Pentagon Press presents its seventh edition of the South Asia Defence and Strategic Year Book. South Asia comprises eight independent countries Afghanistan, Bangladesh, Bhutan, India, Maldives, Nepal, Pakistan and Sri Lanka. These countries have contiguous borders with almost similar history, race, religion, language, culture and colonial legacies which make them unique from other regions of the world.
What makes this region important in the global context today? The factors include geographic location, interests of the major powers which treat this group of countries as a region, and the security concerns and interests of the states of the region. South Asia is a well defined and distinct geographical region, with near continental dimensions. Its total area is nearly two million square miles. The distance from west to east is more than 2,100 miles (3,379 kilometers) and from extreme north to south is also roughly the same. With approximately one fourth of the worlds population, it ranks third as a major concentration of human beings on earth.
Traditionally South Asia has been an attractive economic proposition for the world. It lies on the junction between South East Asia, the Middle East and Central Asia which are equally sensitive and strategic regions. China also greatly impacts the region. Thus with the advent of two nuclear powers discoveries of nuclear trafficking and the growth of insurgencies and terrorism that directly threaten global peace, South Asia has become a primary theatre of concern as it has a great potential for violence.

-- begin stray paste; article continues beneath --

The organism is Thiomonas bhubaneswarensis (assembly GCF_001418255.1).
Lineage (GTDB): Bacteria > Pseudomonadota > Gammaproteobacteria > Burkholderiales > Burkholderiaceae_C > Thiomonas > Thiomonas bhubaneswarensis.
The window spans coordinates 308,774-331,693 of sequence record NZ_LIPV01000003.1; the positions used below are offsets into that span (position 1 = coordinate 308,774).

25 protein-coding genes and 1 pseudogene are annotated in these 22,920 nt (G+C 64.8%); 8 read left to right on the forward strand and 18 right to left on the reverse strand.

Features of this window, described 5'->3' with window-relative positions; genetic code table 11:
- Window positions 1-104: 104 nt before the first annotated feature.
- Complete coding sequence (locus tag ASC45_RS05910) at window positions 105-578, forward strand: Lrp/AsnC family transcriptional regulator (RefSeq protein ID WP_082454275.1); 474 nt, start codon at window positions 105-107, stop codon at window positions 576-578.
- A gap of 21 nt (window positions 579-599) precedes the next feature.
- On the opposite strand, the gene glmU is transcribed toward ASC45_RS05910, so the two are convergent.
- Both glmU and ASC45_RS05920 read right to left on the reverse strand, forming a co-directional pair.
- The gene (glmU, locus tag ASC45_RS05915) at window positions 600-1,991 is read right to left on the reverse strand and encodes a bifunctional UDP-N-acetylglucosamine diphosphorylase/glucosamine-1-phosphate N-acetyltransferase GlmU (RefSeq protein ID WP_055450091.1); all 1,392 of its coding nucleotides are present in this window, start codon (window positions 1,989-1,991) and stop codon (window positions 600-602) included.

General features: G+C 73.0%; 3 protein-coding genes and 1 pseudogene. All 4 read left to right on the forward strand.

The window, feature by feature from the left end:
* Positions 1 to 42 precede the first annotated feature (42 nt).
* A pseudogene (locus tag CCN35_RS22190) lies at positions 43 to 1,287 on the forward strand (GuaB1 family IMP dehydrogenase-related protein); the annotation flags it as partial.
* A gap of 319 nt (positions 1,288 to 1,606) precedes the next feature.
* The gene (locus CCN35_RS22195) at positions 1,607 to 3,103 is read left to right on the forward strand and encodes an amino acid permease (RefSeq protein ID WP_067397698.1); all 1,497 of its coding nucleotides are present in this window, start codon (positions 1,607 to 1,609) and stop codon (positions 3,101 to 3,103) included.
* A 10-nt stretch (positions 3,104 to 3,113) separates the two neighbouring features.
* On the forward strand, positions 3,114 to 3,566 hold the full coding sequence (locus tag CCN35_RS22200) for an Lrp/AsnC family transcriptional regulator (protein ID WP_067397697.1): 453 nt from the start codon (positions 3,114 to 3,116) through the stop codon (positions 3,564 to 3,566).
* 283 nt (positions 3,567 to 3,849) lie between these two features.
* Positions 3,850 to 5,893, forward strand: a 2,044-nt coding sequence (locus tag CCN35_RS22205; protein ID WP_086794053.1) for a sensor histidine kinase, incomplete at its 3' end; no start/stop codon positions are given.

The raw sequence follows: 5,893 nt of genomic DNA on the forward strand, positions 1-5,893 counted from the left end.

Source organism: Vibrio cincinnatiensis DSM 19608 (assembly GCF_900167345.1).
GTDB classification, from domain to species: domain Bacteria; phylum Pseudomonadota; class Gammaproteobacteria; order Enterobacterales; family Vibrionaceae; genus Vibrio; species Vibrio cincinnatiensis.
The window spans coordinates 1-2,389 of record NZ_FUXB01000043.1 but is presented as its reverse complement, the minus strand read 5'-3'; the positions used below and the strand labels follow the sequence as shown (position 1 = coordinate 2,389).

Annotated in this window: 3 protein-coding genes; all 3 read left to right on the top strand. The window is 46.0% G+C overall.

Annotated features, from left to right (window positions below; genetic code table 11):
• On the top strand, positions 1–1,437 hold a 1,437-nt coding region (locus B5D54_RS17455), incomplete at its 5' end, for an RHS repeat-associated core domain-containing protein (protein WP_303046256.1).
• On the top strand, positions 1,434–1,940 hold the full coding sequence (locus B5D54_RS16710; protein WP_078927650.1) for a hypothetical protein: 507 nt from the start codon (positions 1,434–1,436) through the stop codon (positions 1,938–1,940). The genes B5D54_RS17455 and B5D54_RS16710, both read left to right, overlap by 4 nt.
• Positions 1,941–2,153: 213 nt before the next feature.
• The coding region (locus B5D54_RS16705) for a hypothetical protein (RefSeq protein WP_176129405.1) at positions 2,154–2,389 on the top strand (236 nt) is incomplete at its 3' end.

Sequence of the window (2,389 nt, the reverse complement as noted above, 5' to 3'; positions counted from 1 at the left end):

The world cannot be called truly globalized if it is global in terms of commerce and trade, science and technology, while regions are experiencing conflict and ostensibly out of balance. The South Asian panorama is one of the most volatile conflict ridden areas of the globe. Most of the states in South Asia are still grappling to find the right mix in terms of religion ethnicity, language and geopolitics. Any study of its dynamics offers diametrically opposite viewpoints and there is strong justification in favour of both an optimistic as well as pessimistic outlook. High young demography improved governance a rising middle class and democracy in all countries in the region will result in nearly 20 million more people joining the labour force, every year for the next two decades. Almost a billion people will join the ranks of the middle class. The region has the potential to benefit from a new wave of services and international migration and human mobility. Indeed the drivers of growth seem to have already moved to Asia.